The second ones were photo cards, to promote the Matthew Picture of the Day. I wanted full-color photos on these, with the website url. For these, I went with Moo‘s mini-cards, which seem to be the favorite of hipster digital designer types. These, too, came out well.
I got 100 of each, which for business-size cards is a small order. But I’d like to compare the packaging that each company sent my cards in.
First, the photo mini-cards. One hundred of them, in a small box, in a modest padded envelope:
May 8, 2008 1 Comment
I lamented in an earlier post that questions of scale are all too often left out of discussions of environmental solutions. To recent pieces that bring the issue up:
Michael Pollan’s Why Bother?, from last Sunday’s New York Times Magazine, opens by recounting what for Pollan was the “most upsetting moment” of An Inconvenient Truth: the “immense disproportion between the magnitude of the problem Gore had described and the puniness of what he was asking us to do about it.” Pollan defends notions of virtue and the steps, particularly gardening, that individuals might take to reduce their individual carbon footprints, vis-à-vis other responses to the climate crisis such as hopingfor some future technology. He writes: “Cheap energy, which gives us climate change, fosters precisely the mentality that makes dealing with climate change in our own lives seem impossibly difficult…. Al Gore asks us to change the light bulbs because he probably can’t imagine us doing anything much more challenging, like, say, growing some portion of our own food.”
Second, the April 12th Sierra Club Radio podcast has a segment with Bob Schildgen—Mr. Green—promoting his new book, which compiles questions and answers from his column in Sierra magazine. On the question of paper vs plastic (his answer–neither; bring your own bag), he encourages listeners to put things into perspective by mentioning that you likely burn as much petroleum in one trip to the grocery store as it takes to make all the plastic bags you’d use in a whole year. I can’t find his numbers online, but using the figures I wrote about earlier: 330 bags per American per year, 200 bags per gallon, so just over one and a half gallons of oil per American devoted to plastic bags. At 20 miles per gallon, you could make a round trip to a supermarket 15 miles away. Right order of magnitude, but I think you could travel a bit farther on that amount of gas.
This exercise in scale is then thrown out the window later in the interview, when host Orli Cotel asks the heavily loaded question: “For our listners who do own cars or need cars for whatever reason, what tips can you give us, as Mr. Green, to help reduce the amount of gas that we’re using, besides of course cutting back on car travel?” (As if there’s some secret, magic way to drive without using gas that only the hardcore enviros know about.) Mr. Green goes on to mention that Americans lose about 4 million gallons of gasoline per day because of underinflated tires. Of course, he doesn’t put this into perspective: that’s about 1% of our daily gasoline consumption; we burn through 4 million gallons of gasoline in about 15 minutes.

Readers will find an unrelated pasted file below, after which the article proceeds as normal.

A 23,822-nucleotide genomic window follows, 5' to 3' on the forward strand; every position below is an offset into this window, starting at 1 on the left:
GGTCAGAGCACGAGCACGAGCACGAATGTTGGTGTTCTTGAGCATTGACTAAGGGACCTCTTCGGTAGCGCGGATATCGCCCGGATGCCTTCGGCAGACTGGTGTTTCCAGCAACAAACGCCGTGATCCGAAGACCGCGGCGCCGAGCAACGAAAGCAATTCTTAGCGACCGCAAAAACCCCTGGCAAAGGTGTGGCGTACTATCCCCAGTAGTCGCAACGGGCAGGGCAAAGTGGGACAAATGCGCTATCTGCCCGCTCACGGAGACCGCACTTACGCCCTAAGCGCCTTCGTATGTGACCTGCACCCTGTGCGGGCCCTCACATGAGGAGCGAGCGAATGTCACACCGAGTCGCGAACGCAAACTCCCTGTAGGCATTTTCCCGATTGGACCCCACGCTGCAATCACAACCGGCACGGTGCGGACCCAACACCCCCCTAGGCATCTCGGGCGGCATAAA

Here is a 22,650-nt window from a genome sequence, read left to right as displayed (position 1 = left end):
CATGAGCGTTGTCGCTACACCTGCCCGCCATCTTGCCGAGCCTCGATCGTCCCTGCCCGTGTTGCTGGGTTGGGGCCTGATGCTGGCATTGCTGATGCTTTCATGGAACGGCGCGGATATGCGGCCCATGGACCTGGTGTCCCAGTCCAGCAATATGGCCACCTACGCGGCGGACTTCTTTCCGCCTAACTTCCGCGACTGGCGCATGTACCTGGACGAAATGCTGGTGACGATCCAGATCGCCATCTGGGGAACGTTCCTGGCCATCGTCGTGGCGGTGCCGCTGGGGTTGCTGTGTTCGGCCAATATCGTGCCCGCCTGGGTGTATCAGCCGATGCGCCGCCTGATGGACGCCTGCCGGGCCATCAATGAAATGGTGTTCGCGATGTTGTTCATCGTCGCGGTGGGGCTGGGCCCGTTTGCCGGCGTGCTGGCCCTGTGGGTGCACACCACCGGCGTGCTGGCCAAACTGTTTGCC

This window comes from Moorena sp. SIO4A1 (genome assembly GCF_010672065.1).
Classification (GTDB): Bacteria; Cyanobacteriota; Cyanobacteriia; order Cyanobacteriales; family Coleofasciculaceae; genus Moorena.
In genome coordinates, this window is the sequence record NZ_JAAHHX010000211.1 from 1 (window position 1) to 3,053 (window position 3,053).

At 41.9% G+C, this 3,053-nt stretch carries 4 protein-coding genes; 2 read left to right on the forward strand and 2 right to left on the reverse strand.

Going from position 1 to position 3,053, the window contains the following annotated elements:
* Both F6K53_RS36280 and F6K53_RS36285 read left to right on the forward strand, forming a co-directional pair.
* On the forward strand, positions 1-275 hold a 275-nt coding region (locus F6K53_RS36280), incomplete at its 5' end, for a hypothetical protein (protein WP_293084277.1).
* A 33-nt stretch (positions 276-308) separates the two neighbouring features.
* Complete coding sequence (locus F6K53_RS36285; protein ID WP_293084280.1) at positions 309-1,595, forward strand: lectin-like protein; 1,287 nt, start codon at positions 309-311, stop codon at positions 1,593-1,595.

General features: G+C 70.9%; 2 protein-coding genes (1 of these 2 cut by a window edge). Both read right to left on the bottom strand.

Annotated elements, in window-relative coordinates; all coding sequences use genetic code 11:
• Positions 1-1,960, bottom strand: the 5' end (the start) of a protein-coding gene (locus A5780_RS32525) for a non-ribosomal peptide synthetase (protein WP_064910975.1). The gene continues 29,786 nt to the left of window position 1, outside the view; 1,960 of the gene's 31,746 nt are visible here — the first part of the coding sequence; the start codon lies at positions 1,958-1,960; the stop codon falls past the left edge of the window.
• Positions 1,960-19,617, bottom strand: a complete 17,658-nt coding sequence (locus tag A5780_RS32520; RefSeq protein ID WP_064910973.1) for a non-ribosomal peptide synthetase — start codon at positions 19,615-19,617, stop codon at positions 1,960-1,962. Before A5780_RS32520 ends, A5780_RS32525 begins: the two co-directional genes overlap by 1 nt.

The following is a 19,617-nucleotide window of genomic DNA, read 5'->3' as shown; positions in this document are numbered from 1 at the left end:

April 25, 2008 No Comments
There are three books that form the foundation for my urban Weltanschauung, and I hope to write of each. The first of these, for me, was James Howard Kunstler’s The Geography of Nowhere, a polemic examination of the state of our built environment. Written before global warming or peak oil commanded the attention they do today, Kunstler focused on the dehumanizing aesthetics of postwar development, particularly suburbia.
I’d long felt an uneasiness about the suburbs: I’d had a general notion that total reliance on cars must be bad for the environment, and I also knew that the suburbs appeared dull and boring at best, but I could never quite put a finger on precisely what was wrong with them. Kunstler’s book was a clarion illumination of the problems of suburbia; he put into amusingly acerbic words precisely what I had felt.
Kunstler wrote two more books about the built form: Home from Nowhere, and The City in Mind, and he maintains a curmudgeonly website, with his delightful eyesore of the month. Kunstler is, by trade, a writer, and so his work is generally very well crafted. In the past few years he has mostly been concerned with Peak Oil and the complete catastrophe it could be for the American Way of Life, and his book on the subject, The Long Emergency, isn’t quite as captivating as his other works: in large part because the depth of research and analysis that went into his other books just isn’t there.
As someone who listens to several podcasts, I was excited to learn that he is now doing a weekly podcast of his own: Kunstlercast. The first episode concerns (chain) drugstores, and their proliferation. It’s worth listening to.
February 25, 2008 1 Comment